Within the Forest of Dean’s 110km² contain one of the last surviving ancient woodlands in the UK, protected since 1066 for royal hunting parties. Today, it’s one of the few places you can go and see what Britain might have looked like in its primeval era, its nature unbounded and free – with creatures great and small, from roe and muntjac deer, to boar, to birds in droves and even the European Adder. It’s a place filled with photo-worthy views, soaring trees and calming naturescapes – and it’s just sat there waiting for you to visit.
Soaking away in the floor-level hot tub with impressive views of the hills, valley, campers, and the canoers on the river is a moment of pure bliss. Then you hop out of the water and move to the lower terrace to lounge on the recliners while you get the BBQ going.
You can join the kayakers on the Wye and hike all over the place, with the Brecon Beacons in easy reach and a couple of great pubs to refresh yourselves at. In some places you can even combine the above, by paddling right up to places like the Saracen’s Head, which also has a hand-pulled ferry for when you find yourself on the wrong side of the water.
Reached through the walled vegetable garden so it feels nicely private, Pond Cabin is a cabin that looks out onto a pond, oddly enough, then on to fields and a disused Victorian cricket pavilion. Your first priority will be to make full use of the wood-fired hot tub, no matter how late you arrive, as there’s very little light pollution here and the stars are magnificent on clear nights. Rustle up meals in the outdoor kitchen on the deck, or the outside BBQ, which has a cauldron hanging over and a dedicated frying pan.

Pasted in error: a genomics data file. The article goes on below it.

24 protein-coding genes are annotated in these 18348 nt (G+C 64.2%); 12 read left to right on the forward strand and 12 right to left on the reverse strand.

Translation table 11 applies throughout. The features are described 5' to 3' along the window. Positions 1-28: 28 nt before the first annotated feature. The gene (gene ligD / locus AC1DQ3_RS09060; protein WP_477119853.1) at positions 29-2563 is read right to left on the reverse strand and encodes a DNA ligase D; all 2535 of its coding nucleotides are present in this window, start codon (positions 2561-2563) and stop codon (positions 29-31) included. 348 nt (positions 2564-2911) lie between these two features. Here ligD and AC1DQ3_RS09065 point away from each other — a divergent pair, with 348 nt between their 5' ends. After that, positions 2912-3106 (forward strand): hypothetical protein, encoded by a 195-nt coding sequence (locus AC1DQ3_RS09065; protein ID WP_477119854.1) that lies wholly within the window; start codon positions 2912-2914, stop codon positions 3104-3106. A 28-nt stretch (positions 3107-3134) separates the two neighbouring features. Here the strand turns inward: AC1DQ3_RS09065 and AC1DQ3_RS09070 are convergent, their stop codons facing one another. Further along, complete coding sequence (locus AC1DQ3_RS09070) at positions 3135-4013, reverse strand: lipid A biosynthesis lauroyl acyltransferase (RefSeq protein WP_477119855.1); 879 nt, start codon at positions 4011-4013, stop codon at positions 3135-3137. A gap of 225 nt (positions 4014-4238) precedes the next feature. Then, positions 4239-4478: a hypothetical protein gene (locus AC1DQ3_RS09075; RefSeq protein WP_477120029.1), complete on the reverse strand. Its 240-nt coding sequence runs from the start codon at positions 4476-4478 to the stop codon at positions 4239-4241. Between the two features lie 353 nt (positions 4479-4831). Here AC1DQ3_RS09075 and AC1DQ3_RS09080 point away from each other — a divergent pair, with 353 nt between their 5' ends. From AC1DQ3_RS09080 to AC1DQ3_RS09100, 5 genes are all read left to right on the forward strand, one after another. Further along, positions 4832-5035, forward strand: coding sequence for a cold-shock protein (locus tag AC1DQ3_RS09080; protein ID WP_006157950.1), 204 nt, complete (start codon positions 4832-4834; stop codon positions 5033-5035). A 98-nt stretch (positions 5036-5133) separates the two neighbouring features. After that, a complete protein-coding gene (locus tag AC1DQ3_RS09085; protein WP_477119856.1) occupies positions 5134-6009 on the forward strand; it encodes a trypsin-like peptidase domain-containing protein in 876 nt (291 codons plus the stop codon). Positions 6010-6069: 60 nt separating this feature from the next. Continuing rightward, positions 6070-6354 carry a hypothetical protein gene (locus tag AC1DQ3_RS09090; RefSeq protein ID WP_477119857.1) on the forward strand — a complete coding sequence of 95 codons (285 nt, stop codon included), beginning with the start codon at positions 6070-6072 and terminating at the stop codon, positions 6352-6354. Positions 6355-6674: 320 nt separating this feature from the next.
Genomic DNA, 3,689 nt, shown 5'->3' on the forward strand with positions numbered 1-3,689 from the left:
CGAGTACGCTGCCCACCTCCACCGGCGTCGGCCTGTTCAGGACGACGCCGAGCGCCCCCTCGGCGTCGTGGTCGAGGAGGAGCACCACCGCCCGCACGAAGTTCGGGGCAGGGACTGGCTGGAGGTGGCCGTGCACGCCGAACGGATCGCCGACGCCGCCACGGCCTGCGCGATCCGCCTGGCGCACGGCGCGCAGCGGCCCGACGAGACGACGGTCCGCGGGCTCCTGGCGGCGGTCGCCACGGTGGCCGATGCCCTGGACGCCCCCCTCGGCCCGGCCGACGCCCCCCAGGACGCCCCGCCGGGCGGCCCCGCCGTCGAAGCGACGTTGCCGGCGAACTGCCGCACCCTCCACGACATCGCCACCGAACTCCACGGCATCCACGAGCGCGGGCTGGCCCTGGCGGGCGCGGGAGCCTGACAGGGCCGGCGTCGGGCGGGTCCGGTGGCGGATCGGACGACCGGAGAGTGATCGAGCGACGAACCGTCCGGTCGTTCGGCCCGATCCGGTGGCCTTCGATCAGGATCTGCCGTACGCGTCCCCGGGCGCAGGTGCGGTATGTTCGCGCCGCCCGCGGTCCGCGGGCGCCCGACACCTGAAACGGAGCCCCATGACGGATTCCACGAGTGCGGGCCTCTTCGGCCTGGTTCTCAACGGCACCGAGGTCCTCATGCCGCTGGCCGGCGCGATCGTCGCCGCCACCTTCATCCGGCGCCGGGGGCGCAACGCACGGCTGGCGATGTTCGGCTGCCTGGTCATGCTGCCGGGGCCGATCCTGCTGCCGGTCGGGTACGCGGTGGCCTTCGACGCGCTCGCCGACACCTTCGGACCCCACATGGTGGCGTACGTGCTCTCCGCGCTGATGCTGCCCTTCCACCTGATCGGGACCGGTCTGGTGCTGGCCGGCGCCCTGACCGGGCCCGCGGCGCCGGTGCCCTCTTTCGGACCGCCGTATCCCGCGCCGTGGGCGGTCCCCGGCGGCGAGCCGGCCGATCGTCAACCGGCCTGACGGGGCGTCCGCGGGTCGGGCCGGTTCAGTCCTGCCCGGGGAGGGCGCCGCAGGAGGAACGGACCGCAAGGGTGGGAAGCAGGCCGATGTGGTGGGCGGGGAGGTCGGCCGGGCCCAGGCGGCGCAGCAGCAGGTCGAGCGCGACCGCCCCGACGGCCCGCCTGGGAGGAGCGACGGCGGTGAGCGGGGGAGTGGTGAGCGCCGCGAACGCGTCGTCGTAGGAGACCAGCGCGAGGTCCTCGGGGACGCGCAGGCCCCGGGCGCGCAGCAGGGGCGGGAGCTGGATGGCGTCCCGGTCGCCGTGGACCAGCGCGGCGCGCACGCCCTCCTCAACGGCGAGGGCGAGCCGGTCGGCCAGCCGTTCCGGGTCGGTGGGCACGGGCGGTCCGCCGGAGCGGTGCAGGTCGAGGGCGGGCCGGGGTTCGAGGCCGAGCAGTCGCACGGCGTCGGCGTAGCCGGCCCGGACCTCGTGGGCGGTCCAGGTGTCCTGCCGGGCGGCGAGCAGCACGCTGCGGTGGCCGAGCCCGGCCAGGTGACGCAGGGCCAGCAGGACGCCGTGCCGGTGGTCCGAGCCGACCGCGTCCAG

Located on the edge of The Forest of Dean, wildlife is in abundance – Roe deer, muntjac and wild boar roam the fields around the village. You can hire bikes and explore nearby trails, canoe on the river Wye or head to Clearwell caves.
Cedar Falls, named after the nearby waterfall that's quite spectacular after a good rainfall, is nestled in the garden of Edward and Tori’s family home in Llandogo. The deck looks down the Wye Valley which often fills with mist in the morning. Ed and Tori also find time to run an award-winning local microbrewery making some great ales, all in nearby Tintern, where impromptu tastings often take place - just ask if you're keen to learn their secrets! Visit the famous Tintern Abbey, explore miles and miles of ancient woodland, perfect for hiking and cycling with stunning views all over the valley - the Wye Valley Walk winds past just outside.
Hop Cabin joins two neighbouring cabins and a converted horsebox at The Hop Garden at Kingstone Brewery. Keen not to disturb the deer and rabbits that visit, they try to leave the area to rewild. Inside the cabin, there’s a comfy double bedroom, living room, kitchen and an ensuite bathroom with a big bath and plenty of hot water, so you could well just lounge around the wood burner all day and only venture out to stock up on bottles of treacle-coloured ale at the brewery shop. But if the river’s calling, pack your sandwiches, a couple of bottles of Kingstone Gold and put your best paddle forward, canoeing down the River Wye in search of a lunch spot.
Lichen Cabin is named for the lichen-clad apple trees all around. In warm weather, take a book out onto the south-facing veranda and soak up the sun; in colder weather snuggle up in front of the log fire inside. You’re welcome to spend time wandering around the sculpture garden too. A two-minute walk down the track takes you to Kingstone Brewery, a friendly microbrewery with tours, ale tasting and monthly beer. Just a little further down and you’ll get to the River Wye, flowing down a picturesque gorge, with Tintern and its famous abbey just around the bend. The Wye Valley walk and Offa’s Dyke path are both minutes away, and there are miles of hiking and biking trails in the woodlands behind the cabin.